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Mehul Harry is the DevExpress Web Program Manager. Follow him on twitter: @Mehulharry

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February 2018 - Posts

  • DevExtreme Hybrid Mobile Tools Deprecation in v18.1

    Starting with the upcoming major release, v18.1, the DevExtreme hybrid mobile-related tools will be deprecated and placed in to maintenance mode. However, we plan to support creating mobile apps through popular hybrid frameworks, more on this later.

    Our hybrid mobile-related tools includes our SPA Framework and Visual Studio Mobile Tools. [Note, that the Knockout integration will not be deprecated and you can continue to use DevExtreme knockout bindings in your apps.]

    Maintenance mode means that we'll only fix critical bugs and not introduce any new features. Therefore, we do not recommend starting new projects with the hybrid mobile-related tools.

    Why deprecate the hybrid mobile tools?

    Here's four main reasons on why we plan to put our hybrid mobile tools in to maintenance mode:

    1. The DevExtreme hybrid mobile tools were great when we first introduced them, however, today there are other popular frameworks that provide similar benefits
    2. It's costly for us to support our hybrid mobile tools due to changes in dependent external tools and vendors
    3. This will free up the team to provide you the tools that you've been asking for
    4. You can replace some of our hybrid mobile tools with modern equivalents that are available today

    Rest assured that the DevExtreme brand and tools are doing great and will keep growing. We are only deprecating the hybrid mobile tools.


    Back in 2011, there was a lack of good hybrid mobile app frameworks that allowed you to build hybrid mobile apps with native looking UI and behavior. To address this market need for mobile, we launched DevExtreme. However, we designed DevExtreme as a product for both mobile (Cordova/ PhoneGap) and desktop web development.

    We loved that a client-side framework, based on JavaScript, is flexible and can be used in multiple scenarios. So, we decided to create DevExtreme using several aspects of hybrid web development:

    • UI controls and mobile themes (DevExtreme UI Widgets)
    • App layouts and navigation (DevExtreme SPA Framework)
    • Project seeding (DevExtreme Visual Studio Multi-Channel App Wizard)
    • Debugging and deployment (DevExtreme Visual Studio Mobile Tools)
    • Support the popular jQuery library
    • Support the promising KnockoutJS library

    That was many years ago and the landscape for hybrid mobile apps and client-side frameworks has changed.

    Current Landscape

    Today, there are three dominant client-side UI frameworks that developers are considering when starting a new web app: Angular, React, or VueJS. Yes, there are other frameworks too but they don't have a large userbase.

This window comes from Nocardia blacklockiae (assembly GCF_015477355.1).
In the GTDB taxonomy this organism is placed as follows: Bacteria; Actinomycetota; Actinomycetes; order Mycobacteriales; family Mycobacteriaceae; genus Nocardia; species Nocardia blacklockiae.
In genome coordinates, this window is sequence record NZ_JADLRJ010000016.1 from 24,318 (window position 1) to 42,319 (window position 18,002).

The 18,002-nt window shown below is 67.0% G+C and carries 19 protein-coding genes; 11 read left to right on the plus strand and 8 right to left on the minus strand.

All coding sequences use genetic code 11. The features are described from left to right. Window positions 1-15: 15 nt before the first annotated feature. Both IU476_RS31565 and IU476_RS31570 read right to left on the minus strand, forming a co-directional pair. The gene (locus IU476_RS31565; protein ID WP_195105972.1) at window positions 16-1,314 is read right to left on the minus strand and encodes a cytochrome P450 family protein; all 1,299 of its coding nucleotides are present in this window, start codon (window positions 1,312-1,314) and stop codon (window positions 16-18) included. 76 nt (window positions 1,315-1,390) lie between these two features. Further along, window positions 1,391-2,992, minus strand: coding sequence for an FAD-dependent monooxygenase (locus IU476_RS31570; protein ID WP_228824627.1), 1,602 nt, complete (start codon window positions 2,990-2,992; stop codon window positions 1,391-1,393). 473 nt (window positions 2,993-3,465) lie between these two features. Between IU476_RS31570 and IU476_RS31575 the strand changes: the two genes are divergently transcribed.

Let's take a look at some client-side libraries and how they shaped our decision to deprecate our hybrid mobile tools:

    1. PhoneGap

    Adobe's PhoneGap has been around a long time and it continues to grow with new features and tools. Unfortunately, changes in PhoneGap causes headaches for our DevExtreme customers and the DevExtreme team too because DevExtreme hybrid mobile tools rely on PhoneGap.

    Another source of breaking changes affecting DevExtreme is Apple. Randomly, they may change the mobile app acceptance rules, deployment package requirements, or other hybrid mobile app requirement.

    Essentially, this causes the DevExtreme team to spend resources fixing external issues rather than providing more value to our customers.

    2. Angular

    Today, Angular is the most popular framework. It targets Angular developers, has thousands of contributors, and is quite mature now. In short, Angular provides a great framework for desktop web development. However, Angular has made tremendous progress in providing hybrid mobile development too by using tools like the Ionic Framework.

    It's also accompanied with a number of useful services for UI design, push notifications, DevOps, and other aspects of hybrid mobile development.

    3. React

    Facebook's React framework has been gaining popularity for the past few years. They also have a great mobile development framework called React Native. React Native allows you to build mobile apps with a native UI using JavaScript. Developers' experiences with React Native has drastically improved too with the introduction of the Expo toolchain. In fact, the React community is bringing new tools and improvements as it grows.

    4. VueJS

    VueJS is a young framework but with a rapidly growing community. It's difficult to predict the mobile future of VueJS, but some products such as Quasar or Weex might become mainstream for hybrid or native VueJS mobile development in the future.

    5. KnockoutJS

    DevExtreme provides deep integration with our controls and KnockoutJS. Unfortunately, there are fewer developers who use KnockoutJS each year.